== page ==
Jordan Thompson has continued his inspired return from the tennis doldrums to reach the last 16 of an ATP Masters 1000 event for the first time.
The world is set to look upon Melbourne Park on Monday for the beginning of the Australian Open. This should be a moment that Australia is proud of and wanting to showcase Australia and the Aussie young guns.
However, there is an issue that is very serious with Tennis Australia. We continue to see a lack of performance by Australians performing at Grand Slams. Yes the talent is there but the young group of Australian professional tennis players have not lived up to their potential as yet.
We continually see inconsistent performances by the Australian tennis ‘Rising Stars’. Whether it is poor discipline or the inability to cope under pressure, Tennis Australia needs to look at the pathways for young tennis players coming up through the ranks.
Australia is so lucky to be hosting one of the four Grand Slams. As the Grand Slam of Asia/Pacific, it is remarkable that the big money influence from Asian cities have failed to gain one of the prized events.
The Australian tennis community should recognise that they need to start performing in front of their home supporters or else Melbourne and Australia are at risk of losing the Grand Slam to Asia.
We see too often that players are abusing their role as elite Tennis players. Daria Gavrilova, and Nick Kyrgios come to mind when thinking about Aussie young stars who have abused their role as players.
They should be proud to represent Australia and take it as a privilege not a right to be touring the world on the Global Tennis circuit. They have at times lacked effort and have echoed the ‘dummy spit’ that Serena Williams made during the US Open Final last year.
The reason might be simple – we are not good enough but if Tennis Australia recognise this is the reason why we are not producing quality performances on the court then it is their responsibility to introduce better pathways and coaching to fix the trend of poor performances at the elite level.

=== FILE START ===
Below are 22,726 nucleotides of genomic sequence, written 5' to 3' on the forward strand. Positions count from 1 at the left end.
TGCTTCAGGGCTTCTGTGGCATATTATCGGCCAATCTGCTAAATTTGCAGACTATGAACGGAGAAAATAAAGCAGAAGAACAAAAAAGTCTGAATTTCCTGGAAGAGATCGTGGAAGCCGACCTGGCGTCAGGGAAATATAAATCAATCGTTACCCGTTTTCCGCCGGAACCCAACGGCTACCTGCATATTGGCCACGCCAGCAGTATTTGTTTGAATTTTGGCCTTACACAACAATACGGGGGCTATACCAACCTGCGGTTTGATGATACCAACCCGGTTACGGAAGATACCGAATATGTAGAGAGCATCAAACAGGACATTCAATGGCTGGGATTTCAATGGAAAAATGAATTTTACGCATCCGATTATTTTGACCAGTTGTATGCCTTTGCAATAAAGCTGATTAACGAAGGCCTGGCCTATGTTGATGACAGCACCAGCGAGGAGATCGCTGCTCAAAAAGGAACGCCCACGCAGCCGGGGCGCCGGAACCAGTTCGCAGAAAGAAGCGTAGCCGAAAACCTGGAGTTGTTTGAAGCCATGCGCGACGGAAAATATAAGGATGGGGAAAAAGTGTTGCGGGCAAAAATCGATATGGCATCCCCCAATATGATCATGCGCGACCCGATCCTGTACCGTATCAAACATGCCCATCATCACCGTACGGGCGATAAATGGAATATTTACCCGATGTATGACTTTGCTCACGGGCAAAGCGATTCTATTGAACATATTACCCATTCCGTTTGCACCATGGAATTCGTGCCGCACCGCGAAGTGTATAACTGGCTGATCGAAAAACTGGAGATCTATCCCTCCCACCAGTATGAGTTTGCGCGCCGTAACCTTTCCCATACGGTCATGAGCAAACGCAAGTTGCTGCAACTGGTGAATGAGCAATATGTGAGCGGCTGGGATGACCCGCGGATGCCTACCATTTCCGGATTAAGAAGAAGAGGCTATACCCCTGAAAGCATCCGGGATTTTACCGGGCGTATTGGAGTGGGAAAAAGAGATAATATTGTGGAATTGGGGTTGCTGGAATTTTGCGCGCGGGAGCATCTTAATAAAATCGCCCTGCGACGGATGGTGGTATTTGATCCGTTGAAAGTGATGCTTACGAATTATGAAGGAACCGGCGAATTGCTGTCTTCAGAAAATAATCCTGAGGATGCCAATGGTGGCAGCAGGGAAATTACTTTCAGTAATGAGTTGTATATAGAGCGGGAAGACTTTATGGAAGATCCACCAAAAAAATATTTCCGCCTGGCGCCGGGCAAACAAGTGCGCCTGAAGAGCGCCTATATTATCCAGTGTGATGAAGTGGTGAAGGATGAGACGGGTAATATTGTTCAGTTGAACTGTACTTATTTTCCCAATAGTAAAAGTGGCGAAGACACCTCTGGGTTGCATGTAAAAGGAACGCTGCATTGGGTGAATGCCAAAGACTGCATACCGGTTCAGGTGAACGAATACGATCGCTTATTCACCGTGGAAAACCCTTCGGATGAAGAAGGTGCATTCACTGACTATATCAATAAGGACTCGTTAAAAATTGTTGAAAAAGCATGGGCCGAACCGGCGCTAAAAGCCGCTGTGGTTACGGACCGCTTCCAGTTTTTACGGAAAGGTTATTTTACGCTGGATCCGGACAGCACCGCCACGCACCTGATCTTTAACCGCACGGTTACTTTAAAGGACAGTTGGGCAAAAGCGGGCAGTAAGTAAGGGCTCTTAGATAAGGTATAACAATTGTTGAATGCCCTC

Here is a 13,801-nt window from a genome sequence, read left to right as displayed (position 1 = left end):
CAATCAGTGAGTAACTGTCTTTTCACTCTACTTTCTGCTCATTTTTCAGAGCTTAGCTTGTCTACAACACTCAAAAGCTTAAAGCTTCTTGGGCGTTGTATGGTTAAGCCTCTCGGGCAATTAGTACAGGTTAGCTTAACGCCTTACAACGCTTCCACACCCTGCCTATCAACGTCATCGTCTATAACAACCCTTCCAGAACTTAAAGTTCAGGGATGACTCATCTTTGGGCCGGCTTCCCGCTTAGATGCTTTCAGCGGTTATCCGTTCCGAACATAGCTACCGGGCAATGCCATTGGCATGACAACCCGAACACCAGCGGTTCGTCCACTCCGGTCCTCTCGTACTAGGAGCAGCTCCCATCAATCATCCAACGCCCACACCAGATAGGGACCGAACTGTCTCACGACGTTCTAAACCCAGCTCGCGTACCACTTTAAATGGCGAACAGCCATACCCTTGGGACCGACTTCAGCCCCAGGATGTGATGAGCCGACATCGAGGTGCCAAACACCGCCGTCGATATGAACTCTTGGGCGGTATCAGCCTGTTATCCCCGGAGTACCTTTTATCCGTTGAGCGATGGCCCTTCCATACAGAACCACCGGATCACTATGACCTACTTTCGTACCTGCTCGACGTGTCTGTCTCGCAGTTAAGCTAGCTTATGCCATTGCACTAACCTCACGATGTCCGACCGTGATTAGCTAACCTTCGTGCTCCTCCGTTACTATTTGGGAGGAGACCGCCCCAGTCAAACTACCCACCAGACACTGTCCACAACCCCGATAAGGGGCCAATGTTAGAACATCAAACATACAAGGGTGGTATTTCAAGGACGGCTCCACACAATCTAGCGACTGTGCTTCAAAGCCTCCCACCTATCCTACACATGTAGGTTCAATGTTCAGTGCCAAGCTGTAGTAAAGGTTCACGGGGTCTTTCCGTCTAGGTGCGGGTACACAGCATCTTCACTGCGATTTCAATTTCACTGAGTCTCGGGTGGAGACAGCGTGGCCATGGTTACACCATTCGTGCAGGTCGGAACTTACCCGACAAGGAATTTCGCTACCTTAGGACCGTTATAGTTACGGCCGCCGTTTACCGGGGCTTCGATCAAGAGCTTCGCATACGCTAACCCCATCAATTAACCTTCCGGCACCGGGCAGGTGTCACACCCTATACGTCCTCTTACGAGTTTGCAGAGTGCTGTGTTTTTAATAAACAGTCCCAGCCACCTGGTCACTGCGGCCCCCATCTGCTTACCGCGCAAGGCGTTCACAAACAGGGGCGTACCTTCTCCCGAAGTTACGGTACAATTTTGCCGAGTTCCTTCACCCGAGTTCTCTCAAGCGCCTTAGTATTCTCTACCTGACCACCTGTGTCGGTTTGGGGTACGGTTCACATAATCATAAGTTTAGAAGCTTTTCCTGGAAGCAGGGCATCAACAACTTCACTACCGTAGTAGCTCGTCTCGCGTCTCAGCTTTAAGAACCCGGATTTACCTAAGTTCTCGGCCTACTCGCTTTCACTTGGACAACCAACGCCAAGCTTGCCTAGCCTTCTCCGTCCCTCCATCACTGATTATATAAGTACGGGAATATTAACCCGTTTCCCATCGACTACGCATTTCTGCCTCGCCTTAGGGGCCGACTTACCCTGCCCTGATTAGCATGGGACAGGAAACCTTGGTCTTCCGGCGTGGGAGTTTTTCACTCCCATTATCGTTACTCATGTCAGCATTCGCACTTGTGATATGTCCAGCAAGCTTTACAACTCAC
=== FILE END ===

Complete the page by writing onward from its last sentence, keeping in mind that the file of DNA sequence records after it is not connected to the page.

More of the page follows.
A national performance squad could be set up to identify the young talent coming through the ranks similar to what we saw happen with cricket. Unlike cricket, tennis has one format to focus on meaning that developing good quality elite talent shouldn’t be as hard as Tennis Australia has made it look.
Ash Barty is probably our biggest hope to win the ladies tournament and Alex de Minaur on the Mens but both are still long shots to go anywhere near the final stages of the tournament.
Alex too has had his little moments of overreacting, but Ash is a good quality player that has had doubles success. Being involved with the Brisbane Heat for the inaugural Women’s Big Bash League has all but only helped her to develop her elite sport performance being surrounded by elite sportswomen in a professional team environment.
How is Australia supposed to be competitive in the Davis Cup, Fed Cup or the newly created ATP Cup when their players cannot take it up to the world’s best tennis super stars at Grand Slam level?
This is an issue that Tennis Australia needs to fix and fix quickly if they want Australia to win a Davis or Fed Cup soon in the future.